A Line about Health

Manufacturers continue attempts to answer the consumer desire for more-healthful foods and beverages, now expanding their efforts into areas already considered fairly healthful in the first place.

Poultry may not have the same beneficial reputation as certain omega-3-laden seafood options, but it is not the vilified red meat, either. To capitalize on the healthful attributes of its poultry products, Pilgrim's Pride Corporation (Pittsburg, Texas) is introducing an entirely new line.

The EatWellStayHealthy brand communicates clearly and instantly to consumers, the company believes. For that matter, it is among the first poultry lines to meet the nutritional requirements necessary to carry the USDA-regulated term “healthy.” As such, the American Heart Association's (Dallas) mark of approval can be found on all eight EatWellStayHealthy products: uncooked whole and split chicken breasts and breast tenderloins; and cooked chicken breast strips and fillets, Szechwan chicken breast tenderloins, Italian-style grilled chicken breast fillets, and Key Lime Flavor chicken breast fillets.

A New Mix

While malternatives or flavored alcoholic beverages (FABs) may have been one of the hotter categories just a few years ago, the number of launches in the segment has cooled. Brewers turned their collective attention to low-carbohydrate introductions for the last couple of years, and energy-boosting tipples appear to be one of the next areas of focus.

However, all is not lost for malternatives. While the number of introductions has subsided, the category remains active. Segment veteran Mike's Hard Lemonade (San Francisco) has added a berry variety to its growing lineup, and Miller Brewing (Milwaukee) is importing Brutal Fruit from South Africa. Currently in test market, Brutal Fruit contains fruit juice with 5% alcohol by volume (ABV) and is available in four flavors: strawberry, mango, litchi and kiwi.

Similarly, Anheuser-Busch (St. Louis) has turned to another fruit seldom found in alcoholic beverages. Watermelon is the flavor for a new launch under the company's Bacardi Silver label.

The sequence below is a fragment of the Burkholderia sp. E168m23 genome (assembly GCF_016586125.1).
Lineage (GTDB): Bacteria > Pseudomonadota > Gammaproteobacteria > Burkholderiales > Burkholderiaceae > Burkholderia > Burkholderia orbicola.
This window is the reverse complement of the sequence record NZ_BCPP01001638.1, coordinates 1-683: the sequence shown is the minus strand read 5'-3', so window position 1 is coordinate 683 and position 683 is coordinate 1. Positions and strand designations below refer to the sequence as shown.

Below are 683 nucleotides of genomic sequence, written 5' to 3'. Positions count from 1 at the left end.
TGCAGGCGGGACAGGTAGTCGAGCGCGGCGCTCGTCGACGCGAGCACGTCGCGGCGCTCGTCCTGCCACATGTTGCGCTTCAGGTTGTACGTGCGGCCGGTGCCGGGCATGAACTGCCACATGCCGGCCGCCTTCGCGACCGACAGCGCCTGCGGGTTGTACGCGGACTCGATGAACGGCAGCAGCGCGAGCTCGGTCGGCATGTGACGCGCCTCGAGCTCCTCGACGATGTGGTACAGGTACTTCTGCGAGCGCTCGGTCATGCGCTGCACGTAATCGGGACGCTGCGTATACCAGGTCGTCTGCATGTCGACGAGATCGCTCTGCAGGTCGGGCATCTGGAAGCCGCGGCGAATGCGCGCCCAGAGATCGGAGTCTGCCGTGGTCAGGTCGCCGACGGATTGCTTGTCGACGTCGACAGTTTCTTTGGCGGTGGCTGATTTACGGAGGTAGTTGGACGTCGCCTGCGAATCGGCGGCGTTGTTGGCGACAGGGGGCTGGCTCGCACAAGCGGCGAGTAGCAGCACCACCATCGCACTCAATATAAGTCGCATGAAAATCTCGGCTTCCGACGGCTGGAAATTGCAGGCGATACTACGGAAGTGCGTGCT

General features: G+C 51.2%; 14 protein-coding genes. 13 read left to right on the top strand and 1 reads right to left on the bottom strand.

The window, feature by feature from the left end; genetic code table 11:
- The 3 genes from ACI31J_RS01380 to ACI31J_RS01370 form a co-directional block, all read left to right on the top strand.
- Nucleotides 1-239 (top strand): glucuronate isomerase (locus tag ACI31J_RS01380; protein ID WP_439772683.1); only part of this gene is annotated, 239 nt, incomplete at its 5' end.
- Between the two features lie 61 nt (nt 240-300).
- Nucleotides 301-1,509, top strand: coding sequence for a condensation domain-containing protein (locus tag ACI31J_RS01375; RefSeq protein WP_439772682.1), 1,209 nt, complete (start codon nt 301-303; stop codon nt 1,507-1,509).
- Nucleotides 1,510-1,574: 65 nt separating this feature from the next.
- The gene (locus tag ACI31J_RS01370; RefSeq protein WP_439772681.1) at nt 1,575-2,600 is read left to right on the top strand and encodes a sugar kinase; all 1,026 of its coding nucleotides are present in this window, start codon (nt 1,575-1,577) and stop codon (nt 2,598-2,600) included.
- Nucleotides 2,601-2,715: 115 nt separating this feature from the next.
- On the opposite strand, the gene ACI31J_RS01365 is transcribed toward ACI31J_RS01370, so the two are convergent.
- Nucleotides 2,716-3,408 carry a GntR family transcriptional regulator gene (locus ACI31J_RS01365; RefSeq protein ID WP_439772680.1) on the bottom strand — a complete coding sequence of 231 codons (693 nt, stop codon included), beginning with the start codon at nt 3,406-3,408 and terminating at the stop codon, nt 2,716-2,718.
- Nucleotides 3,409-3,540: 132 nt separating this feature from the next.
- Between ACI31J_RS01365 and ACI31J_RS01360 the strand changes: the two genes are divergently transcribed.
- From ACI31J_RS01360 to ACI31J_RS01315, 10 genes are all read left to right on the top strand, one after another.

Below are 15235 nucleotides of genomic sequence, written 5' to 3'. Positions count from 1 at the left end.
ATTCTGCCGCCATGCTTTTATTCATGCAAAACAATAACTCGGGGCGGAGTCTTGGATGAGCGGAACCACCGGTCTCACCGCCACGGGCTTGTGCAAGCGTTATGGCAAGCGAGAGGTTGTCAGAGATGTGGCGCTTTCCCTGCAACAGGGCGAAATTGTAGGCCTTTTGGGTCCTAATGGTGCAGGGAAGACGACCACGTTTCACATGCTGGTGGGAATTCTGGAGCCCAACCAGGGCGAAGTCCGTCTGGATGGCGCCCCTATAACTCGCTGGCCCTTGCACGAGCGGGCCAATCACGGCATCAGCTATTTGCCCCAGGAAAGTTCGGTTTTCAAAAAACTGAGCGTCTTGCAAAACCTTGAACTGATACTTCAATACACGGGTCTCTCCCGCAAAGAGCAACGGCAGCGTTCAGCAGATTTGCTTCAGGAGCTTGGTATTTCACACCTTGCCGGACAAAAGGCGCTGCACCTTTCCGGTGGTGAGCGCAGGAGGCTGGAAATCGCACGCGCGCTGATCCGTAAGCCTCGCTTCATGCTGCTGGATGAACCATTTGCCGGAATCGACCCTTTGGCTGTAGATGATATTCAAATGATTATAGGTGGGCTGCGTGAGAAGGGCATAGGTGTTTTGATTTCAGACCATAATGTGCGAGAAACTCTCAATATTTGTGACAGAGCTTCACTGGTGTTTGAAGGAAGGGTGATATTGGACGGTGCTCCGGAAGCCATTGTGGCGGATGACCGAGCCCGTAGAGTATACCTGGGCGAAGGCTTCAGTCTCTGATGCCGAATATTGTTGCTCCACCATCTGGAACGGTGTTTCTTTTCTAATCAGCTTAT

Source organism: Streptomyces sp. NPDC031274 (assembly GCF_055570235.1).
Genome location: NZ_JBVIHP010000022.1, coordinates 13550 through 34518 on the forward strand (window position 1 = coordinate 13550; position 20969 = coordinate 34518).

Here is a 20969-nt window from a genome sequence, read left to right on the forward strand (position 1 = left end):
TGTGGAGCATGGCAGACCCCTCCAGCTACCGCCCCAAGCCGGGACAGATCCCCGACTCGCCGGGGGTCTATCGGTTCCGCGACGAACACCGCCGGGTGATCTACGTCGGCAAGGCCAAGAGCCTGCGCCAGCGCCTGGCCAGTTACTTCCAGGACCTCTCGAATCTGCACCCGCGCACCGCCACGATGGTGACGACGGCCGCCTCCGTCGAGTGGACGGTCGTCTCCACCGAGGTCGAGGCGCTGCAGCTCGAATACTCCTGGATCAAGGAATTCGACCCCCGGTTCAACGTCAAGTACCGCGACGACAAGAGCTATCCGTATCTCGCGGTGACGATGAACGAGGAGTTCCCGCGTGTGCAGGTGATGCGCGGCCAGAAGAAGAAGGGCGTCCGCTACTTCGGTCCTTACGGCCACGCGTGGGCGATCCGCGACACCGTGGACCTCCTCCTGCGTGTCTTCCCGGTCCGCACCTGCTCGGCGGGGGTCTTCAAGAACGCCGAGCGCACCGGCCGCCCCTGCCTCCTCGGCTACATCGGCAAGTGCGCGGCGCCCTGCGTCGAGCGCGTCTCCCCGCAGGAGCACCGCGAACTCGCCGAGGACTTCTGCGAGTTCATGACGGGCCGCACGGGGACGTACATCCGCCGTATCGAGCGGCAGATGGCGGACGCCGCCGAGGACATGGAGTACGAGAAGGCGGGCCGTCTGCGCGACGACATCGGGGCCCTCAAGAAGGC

A Punch of Fortification

Mott's Inc. (Rye Brook, N.Y.) has a team working on research supporting apple juice and applesauce as good dietary choices when consumed as part of a healthful, balanced diet. The efforts are beginning to pay off, as a review of several government food surveys found no association between the consumption of apple juice or applesauce and overweight children or adults.

The news comes just in time, as Mott's has announced a pair of apple juice introductions—Mott's Plus for Kids' Health and Mott's Plus Light. The new juices and drinks have been “specifically fortified with the entire family's health needs in mind,” the company notes.

Mott's Plus for Kids' Health is 100% juice fortified with 100% of the RDA of vitamin C, 10% vitamin A and 10% calcium. The apple grape and apple punch varieties have no added sugar and promise to be low in sodium.

Sweetened with sucralose, Mott's Plus Light is an apple juice with half the calories and sugar of regular apple juice. Containing 50% juice, Mott's Plus Light is fortified with 100% of the RDA of vitamin C, 20% of vitamin D and 10% calcium.

Junk Science

A study by Oxford University has found a correlation between diets high in processed foods and children with behavior problems and learning difficulties. Arguing “junk” food prevents the brain from working properly, scientists say the foods lack the vitamins, minerals and essential fatty acids to boost brain power and, furthermore, reduce the body's intake of nutrients which can improve concentration.

Many children given medication to combat attention deficit disorder, the researchers suggest, could do better with simple dietary improvements. For example, essential fats found in fish and nuts were found to improve the brain power of the 117 British children involved in the study. Each of the subjects, who ranged in age from five to 12, had suffered physical coordination problems but were of “normal ability,” though underachieving. Of those given daily supplements rich in omega-3s, 40% made dramatic improvements in reading and spelling, as well as “significant” improvement in concentration and behavior.